Of course, even given the confidentiality risk, loss of rights to trade secrets, and not knowing where the provided information came from, which all go along with the use of a generative AI tool like ChatGPT, it can still be a very tempting tool. When searching for ways to describe an innovation accurately, completely, and creatively, generative AI tools can be used to accelerate the acquisition of information and data, and even provide text relative to some aspects of an innovation—hopefully limited to whatever discussion of the prior art you will provide in the background, or to provide context to the reader so as to demonstrate the benefits provided by the innovation. And in a world where both the Federal Circuit and Supreme Court continually demand more disclosure in patent applications, and clients simultaneously demand patent professionals do more for less money, everyone is looking for ways to cut corners without crippling quality. So, from a risk-reward perspective, the use of generative AI tools may be too beneficial to pass up.
For those who are destined to use generative AI tools like ChatGPT, the ethical concerns presented are not insurmountable but do require practitioners to engage in serious forethought and consultation with clients prior to use.
Informed Consent and Competence
ABA Rule 1.4 requires a lawyer to “promptly inform the client of any decision or circumstance with respect to which the client’s informed consent… is required…” See Rule 1.4(a)(1). A lawyer is also required to “explain a matter to the extent reasonably necessary to permit the client to make informed decisions…” See Rule 1.4(b). Lawyers are also required to “reasonably consult with the client about the means by which the client’s objectives are to be accomplished.” See Rule 1.4(a)(2). The USPTO Rule—37 CFR 11.104—mimics the ABA Rule.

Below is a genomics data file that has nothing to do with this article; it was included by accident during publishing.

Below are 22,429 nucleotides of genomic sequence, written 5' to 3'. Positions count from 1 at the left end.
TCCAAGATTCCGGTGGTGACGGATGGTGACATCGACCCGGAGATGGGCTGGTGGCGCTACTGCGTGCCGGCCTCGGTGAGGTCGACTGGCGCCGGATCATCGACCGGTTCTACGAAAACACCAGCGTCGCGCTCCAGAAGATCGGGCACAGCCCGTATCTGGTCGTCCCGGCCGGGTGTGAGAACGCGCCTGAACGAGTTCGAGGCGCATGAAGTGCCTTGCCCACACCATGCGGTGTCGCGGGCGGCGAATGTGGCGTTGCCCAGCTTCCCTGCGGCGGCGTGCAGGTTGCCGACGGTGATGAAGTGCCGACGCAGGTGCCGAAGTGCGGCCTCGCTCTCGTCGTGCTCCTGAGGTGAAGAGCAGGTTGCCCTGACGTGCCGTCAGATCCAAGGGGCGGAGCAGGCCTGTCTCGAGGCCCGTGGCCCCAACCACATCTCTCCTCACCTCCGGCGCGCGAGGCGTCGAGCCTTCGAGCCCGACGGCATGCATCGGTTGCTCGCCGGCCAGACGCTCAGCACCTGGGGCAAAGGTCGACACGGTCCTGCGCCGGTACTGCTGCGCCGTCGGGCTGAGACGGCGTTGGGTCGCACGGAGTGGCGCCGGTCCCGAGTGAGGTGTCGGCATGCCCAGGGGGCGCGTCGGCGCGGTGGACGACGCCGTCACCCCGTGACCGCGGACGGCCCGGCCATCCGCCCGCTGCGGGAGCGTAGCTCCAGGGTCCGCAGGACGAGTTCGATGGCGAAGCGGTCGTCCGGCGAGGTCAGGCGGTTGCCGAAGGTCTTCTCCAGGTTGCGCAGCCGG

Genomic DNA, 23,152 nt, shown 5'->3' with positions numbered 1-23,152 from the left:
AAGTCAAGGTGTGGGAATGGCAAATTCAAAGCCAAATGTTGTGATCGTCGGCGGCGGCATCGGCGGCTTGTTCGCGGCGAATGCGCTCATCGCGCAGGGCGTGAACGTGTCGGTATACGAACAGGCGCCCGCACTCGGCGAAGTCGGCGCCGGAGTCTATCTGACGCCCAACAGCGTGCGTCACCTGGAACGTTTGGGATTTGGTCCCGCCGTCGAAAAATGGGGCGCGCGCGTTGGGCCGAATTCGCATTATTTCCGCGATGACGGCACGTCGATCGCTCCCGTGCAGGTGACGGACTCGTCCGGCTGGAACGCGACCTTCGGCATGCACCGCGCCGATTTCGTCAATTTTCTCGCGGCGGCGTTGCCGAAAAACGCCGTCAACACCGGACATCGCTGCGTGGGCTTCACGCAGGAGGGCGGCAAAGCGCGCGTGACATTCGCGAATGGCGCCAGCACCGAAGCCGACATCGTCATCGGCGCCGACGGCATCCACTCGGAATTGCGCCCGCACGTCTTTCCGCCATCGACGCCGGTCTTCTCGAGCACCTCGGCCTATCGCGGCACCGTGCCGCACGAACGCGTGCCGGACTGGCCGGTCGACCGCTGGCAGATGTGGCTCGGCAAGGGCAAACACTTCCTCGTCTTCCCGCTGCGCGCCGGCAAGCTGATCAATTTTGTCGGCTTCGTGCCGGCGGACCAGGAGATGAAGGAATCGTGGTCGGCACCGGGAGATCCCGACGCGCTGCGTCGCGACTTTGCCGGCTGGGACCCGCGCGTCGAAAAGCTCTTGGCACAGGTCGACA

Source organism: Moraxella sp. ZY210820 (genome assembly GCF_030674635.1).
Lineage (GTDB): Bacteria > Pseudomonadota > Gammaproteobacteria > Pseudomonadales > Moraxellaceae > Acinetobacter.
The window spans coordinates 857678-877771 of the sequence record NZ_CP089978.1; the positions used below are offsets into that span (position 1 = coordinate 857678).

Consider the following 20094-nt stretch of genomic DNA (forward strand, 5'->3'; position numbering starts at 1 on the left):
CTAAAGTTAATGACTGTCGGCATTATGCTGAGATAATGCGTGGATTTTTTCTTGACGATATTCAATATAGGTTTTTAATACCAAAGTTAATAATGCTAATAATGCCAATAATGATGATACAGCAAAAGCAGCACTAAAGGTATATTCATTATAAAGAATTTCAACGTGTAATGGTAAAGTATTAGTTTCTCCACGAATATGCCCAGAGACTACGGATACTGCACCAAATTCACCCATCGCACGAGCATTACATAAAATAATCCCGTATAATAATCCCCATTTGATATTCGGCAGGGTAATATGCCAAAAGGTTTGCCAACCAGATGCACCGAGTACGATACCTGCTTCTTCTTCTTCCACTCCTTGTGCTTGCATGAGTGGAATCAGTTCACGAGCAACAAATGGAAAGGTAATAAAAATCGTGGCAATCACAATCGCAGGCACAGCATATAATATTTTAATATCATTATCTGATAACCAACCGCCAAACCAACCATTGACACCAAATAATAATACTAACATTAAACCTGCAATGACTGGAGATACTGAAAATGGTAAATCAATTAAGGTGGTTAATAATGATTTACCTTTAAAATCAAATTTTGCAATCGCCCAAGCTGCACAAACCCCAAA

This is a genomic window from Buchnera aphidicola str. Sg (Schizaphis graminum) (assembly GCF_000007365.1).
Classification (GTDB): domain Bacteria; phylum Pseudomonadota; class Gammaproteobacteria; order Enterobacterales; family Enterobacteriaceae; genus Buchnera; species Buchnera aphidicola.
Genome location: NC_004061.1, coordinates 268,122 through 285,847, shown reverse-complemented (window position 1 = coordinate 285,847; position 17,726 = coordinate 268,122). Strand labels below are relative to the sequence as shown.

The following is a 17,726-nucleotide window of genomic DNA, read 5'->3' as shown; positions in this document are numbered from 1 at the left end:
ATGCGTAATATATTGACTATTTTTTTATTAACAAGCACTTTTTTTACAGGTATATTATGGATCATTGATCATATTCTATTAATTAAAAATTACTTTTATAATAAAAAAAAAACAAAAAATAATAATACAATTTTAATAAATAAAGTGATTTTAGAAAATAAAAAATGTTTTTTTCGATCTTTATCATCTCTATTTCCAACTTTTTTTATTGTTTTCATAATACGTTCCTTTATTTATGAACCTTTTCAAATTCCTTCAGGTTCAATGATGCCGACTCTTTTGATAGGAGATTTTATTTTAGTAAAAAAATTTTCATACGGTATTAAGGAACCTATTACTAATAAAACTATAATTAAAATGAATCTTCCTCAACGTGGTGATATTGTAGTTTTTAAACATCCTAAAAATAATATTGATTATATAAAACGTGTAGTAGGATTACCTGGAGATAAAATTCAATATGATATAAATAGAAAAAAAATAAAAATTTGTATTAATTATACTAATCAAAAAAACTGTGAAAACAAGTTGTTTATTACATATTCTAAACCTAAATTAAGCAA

Understanding how generative AI solutions collect, store and use the information that will be provided is a prerequisite for the informed consideration of issues like confidentiality, and ultimately communicating with clients to obtain fully informed consent. For example, as you use a particular AI solution to craft a portion of a description for a patent application, will that AI internalize the information provided and continue to include that information as part of its corpus that it will learn from and pull from when engaging with future users? As already mentioned, ChatGPT sometimes will use that information, and sometimes it won’t. Knowing the specific terms and conditions associated with the use of the AI tool is required to reasonably consult with the client and explain the matter to the extent necessary to make an informed decision whether to authorize the use of generative AI tools. See ABA Rule 1.4 and USPTO Rule 11.104.